Last night on 60 Minutes, CBS replayed a story about America's crumbling infrastructure. After years of neglect, insufficient investment in our infrastructure, and political gridlock, we have 70,000 bridges in desperate need of repair or replacement.
There are a lot of people in the United States right now who think the country is falling apart, and at least in one respect they're correct. Our roads and bridges are crumbling, our airports are out-of-date, and there are many miles of railroad track lacking safety technology that might have prevented last week's derailment of an Amtrak commuter train outside of Philadelphia.
And that's an assessment over and above the fact that we do not invest in new forms of rapid transit.
The situation is the result of decades of neglect. As we reported last fall, none of this is really in dispute. Business leaders, labor unions, governors, mayors, congressmen and presidents have all complained about a lack of funding for years, but aside from a one-time cash infusion from the stimulus program, nothing much has changed. There is still no consensus on how to solve the problem or where to get the massive amounts of money needed to fix it, just another example of political paralysis in Washington.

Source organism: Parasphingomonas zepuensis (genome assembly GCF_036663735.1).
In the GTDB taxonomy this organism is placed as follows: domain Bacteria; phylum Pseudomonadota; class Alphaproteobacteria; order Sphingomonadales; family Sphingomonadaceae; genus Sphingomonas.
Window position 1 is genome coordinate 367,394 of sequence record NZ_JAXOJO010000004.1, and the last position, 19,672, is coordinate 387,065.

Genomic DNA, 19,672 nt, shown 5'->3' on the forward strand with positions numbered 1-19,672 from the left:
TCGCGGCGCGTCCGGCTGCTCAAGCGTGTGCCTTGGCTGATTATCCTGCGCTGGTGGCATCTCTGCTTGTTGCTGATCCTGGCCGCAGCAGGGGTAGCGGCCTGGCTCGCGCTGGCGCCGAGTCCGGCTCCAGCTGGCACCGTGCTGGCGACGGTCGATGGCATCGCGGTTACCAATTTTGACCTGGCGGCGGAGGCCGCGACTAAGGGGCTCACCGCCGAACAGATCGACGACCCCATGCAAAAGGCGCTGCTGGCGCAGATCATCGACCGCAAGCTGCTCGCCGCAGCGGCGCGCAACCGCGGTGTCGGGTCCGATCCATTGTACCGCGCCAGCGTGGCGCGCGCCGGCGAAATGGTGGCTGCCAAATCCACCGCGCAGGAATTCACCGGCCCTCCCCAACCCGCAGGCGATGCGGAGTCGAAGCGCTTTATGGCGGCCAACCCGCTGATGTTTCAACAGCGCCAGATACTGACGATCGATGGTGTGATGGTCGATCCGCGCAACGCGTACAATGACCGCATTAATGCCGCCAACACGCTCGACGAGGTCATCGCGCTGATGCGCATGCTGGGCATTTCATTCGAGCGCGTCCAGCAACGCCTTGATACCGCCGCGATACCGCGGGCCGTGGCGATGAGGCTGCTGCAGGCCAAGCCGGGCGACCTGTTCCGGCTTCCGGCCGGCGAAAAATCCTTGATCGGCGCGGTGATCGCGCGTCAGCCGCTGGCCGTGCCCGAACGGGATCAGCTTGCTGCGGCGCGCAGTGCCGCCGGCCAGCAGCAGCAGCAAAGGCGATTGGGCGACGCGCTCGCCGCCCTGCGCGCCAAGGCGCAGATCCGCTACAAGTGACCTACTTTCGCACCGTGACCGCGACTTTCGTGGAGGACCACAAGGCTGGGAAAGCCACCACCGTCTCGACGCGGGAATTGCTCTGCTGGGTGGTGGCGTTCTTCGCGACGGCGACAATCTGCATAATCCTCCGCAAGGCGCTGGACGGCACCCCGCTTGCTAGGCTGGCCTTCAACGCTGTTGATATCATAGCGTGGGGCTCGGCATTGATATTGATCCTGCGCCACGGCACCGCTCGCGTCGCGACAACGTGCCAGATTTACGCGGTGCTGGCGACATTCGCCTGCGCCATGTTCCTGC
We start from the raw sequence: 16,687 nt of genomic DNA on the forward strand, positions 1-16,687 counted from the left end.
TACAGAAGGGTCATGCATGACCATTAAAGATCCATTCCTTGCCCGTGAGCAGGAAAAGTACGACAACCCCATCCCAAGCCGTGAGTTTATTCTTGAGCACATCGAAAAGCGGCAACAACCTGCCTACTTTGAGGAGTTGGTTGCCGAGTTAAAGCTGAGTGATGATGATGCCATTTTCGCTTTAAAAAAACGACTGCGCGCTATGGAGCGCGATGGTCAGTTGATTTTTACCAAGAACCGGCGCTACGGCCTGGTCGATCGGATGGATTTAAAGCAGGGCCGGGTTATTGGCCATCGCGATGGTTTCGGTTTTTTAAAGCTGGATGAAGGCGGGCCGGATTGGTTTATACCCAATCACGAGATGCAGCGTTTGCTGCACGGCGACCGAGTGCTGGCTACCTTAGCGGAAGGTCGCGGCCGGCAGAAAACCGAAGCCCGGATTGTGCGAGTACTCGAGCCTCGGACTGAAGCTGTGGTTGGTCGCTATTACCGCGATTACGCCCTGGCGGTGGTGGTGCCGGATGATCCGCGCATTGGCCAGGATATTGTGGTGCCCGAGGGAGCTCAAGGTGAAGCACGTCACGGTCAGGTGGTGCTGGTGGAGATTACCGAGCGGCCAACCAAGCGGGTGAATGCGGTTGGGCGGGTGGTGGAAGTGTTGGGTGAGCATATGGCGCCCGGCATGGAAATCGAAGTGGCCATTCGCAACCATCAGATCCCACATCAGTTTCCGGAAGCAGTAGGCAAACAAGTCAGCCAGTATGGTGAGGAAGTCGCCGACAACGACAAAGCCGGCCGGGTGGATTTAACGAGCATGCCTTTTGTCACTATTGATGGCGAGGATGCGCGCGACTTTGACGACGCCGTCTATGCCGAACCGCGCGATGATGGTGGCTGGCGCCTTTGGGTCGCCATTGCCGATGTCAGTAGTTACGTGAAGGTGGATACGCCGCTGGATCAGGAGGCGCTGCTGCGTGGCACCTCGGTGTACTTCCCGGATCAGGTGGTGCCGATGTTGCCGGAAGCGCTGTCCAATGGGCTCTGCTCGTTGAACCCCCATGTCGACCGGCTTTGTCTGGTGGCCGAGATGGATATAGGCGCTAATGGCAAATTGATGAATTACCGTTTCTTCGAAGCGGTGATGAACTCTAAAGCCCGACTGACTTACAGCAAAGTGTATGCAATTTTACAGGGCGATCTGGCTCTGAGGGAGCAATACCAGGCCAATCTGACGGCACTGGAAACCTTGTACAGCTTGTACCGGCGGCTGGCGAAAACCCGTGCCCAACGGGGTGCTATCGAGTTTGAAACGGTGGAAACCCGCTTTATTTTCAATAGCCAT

Tens of millions of American cross over bridges every day without giving it much thought, unless they hit a pothole. But the infrastructure problem goes much deeper than pavement. It goes to crumbling concrete and corroded steel and the fact that nearly 70,000 bridges in America -- one out of every nine -- is now considered to be structurally deficient.
The story has an embedded video on why infrastructure gets ignored in which "Steve Kroft discusses his 60 Minutes report on America's crumbling infrastructure, which he calls an unsexy topic with high stakes."